BALTIMORE (WJZ) -- More than 550 people died on Maryland roadways last year, state officials said Monday, and the leading causes have remained consistent: speeding, impaired driving, distracted driving and failure to wear a seatbelt.
"It does surprise me because of the fatalities, but then you have to think about those who are not looking out for other people," Michael Jenkins of Baltimore said.
Of those killed, 337 were drivers, 80 were passengers, 129 were pedestrians and six were bicyclists, according to preliminary figures. Five deaths are still under investigation, said Maryland Transportation Secretary James F. Ports Jr.
"We can't forget – these are not just numbers, these are not just statistics, these are people," he said. "They're our families, our friends, our community members and 557 people who no longer will come to work or go home each and every day."
The Maryland Department of Transportation and State Police gathered Monday to plead with drivers to be safe.
"If each and every one of us think about the 557 people we lost year on our roadways, I think it'll make a difference," said MDOT Motor Vehicle Administration Administrator Chrissy Nizer.
According to data from the Maryland Highway Safety Office's Zero Deaths Maryland initiative, 112 of fatal crashes in 2021 involved drivers impaired by drugs, alcohol or both.
"There's no reason to get behind a wheel after drinking," said Ports. "There's absolutely no reason to ride with someone who has been drinking."
Nizer, the Hogan administration's Highway Safety Representative, said an overwhelming majority of Marylanders -- 93% -- think unsafe driving is a major problem.
"It was very clear with a large percentage of Maryland residents responding back that they had significant concerns and highway safety is something that is forefront in their mind," she said.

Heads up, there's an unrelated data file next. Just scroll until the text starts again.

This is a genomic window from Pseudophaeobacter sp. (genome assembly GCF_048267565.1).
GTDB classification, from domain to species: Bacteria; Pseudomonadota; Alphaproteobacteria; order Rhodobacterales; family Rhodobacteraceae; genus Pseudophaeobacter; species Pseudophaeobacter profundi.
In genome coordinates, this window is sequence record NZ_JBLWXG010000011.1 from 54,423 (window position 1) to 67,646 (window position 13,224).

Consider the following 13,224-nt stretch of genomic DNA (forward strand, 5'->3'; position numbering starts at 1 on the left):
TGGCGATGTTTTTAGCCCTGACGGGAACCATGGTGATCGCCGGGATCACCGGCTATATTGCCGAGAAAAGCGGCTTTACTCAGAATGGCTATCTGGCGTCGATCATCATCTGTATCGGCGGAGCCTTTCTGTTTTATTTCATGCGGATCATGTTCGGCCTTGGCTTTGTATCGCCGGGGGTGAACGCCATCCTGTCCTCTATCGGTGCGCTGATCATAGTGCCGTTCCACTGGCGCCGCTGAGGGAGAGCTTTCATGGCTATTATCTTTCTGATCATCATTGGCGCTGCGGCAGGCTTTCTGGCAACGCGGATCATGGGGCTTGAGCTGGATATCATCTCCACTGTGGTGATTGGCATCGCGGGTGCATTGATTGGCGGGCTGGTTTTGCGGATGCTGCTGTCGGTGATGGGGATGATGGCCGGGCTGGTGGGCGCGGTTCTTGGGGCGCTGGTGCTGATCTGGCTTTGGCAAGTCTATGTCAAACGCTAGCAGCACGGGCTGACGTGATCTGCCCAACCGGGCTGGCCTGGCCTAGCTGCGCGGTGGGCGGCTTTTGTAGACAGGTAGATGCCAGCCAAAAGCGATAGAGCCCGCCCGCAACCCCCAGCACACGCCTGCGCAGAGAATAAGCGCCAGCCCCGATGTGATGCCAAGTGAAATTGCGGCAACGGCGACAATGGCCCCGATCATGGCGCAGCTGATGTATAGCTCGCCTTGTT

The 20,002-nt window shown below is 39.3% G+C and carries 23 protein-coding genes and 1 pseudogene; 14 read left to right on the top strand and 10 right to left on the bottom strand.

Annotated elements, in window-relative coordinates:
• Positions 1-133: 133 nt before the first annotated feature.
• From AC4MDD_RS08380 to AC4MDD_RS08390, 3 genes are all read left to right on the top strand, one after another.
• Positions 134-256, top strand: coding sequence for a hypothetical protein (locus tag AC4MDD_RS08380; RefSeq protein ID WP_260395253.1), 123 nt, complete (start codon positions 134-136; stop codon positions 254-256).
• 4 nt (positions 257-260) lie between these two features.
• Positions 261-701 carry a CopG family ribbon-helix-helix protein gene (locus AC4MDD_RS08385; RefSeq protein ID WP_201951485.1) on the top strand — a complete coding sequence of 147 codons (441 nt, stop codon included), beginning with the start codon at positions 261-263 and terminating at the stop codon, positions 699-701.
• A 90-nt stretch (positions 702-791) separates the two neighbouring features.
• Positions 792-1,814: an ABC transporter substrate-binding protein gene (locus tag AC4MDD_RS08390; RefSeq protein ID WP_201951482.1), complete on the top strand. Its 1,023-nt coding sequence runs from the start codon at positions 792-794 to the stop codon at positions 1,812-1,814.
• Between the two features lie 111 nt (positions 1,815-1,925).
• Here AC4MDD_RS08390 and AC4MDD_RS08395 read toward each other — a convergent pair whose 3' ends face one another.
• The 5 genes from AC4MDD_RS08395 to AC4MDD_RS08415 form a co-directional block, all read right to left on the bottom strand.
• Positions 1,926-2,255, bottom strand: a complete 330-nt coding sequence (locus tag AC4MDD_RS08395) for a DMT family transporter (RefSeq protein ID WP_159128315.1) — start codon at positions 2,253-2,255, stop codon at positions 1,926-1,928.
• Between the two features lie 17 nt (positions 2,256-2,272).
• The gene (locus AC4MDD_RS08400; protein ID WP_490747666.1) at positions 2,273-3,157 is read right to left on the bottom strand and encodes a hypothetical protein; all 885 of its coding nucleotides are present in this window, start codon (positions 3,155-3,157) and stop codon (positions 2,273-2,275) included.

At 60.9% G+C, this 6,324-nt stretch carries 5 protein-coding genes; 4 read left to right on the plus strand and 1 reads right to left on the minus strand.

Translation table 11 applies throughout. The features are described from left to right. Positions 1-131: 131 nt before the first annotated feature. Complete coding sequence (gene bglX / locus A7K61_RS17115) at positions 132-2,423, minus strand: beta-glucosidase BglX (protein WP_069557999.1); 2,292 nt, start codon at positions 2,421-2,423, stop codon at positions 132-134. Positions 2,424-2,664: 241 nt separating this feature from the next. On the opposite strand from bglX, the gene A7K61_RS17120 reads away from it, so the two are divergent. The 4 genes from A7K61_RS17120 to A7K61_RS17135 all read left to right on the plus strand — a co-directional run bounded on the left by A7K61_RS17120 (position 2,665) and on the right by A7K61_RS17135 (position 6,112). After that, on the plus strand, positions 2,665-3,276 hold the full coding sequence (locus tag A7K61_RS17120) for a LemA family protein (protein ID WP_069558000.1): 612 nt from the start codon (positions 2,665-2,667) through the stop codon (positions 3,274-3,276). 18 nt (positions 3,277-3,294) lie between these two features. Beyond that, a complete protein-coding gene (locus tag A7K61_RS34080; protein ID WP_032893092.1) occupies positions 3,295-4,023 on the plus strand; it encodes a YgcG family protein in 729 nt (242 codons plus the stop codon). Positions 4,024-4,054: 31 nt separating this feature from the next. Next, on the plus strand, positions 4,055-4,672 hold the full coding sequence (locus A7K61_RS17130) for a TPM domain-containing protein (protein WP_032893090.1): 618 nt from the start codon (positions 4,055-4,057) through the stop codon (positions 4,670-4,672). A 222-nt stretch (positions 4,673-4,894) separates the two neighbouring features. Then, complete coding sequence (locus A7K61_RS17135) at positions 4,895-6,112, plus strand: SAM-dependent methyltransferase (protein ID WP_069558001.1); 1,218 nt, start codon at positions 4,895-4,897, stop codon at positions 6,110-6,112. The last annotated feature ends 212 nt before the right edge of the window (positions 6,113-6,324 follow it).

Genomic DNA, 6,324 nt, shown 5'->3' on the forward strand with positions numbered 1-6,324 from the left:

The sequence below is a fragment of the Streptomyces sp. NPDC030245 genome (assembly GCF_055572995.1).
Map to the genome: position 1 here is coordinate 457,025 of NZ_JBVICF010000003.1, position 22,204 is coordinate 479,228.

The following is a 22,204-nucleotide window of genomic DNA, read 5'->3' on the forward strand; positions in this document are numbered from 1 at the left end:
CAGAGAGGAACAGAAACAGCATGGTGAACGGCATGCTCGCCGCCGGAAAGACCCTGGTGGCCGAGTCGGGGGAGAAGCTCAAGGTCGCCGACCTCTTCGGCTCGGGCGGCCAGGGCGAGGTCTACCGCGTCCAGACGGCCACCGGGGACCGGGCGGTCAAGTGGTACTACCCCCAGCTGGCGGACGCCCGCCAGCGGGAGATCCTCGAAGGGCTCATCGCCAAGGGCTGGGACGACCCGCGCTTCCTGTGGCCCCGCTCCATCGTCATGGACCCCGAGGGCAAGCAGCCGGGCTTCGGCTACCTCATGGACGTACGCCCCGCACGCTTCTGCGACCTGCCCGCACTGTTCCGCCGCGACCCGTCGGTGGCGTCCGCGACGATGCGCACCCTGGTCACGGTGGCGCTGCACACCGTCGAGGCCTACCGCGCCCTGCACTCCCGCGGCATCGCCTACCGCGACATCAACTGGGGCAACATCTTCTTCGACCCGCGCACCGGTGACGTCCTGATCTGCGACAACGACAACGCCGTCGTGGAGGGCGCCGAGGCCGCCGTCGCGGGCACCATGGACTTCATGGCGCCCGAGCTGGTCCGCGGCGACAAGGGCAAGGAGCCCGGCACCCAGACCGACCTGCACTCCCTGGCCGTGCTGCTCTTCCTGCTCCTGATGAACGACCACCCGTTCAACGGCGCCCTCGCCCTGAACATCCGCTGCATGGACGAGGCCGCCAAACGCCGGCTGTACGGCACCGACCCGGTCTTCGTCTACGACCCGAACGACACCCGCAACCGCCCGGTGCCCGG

But many respondents admitted to unsafe driving practices, including 41% of respondents who said they drove 15 mph or more over the posted speed limit on the highway and 75% of respondents who said they went 10 mph or faster than the posted speed limit on a residential street.
Faster speeds can increase the risk of death or serious injury for cyclists and pedestrians, said Nizer, noting they are eight times more likely to die if they are hit by a car going 40 mph than one traveling 20 mph.
"We know that the messages are out there in terms of safe driving behaviors," she said. "We see the same causes of crashes from year-to-year but we need to continue to do more to reach the Maryland public."
Maryland State Police Superintendent Col. Woodrow W. Jones III said the agency has received funding from the state to increase patrols in April, which is Distracted Driving Awareness Month.
To date, there have been 134 reported fatalities on Maryland roadways in 2022, according to Zero Deaths Maryland.
Drivers WJZ spoke with said they want to do their part.
"It just depends on the person and how they want to drive," Jenkins said. "Each person that has a car that is driving they shouldn't be driving at a high rate of speed."
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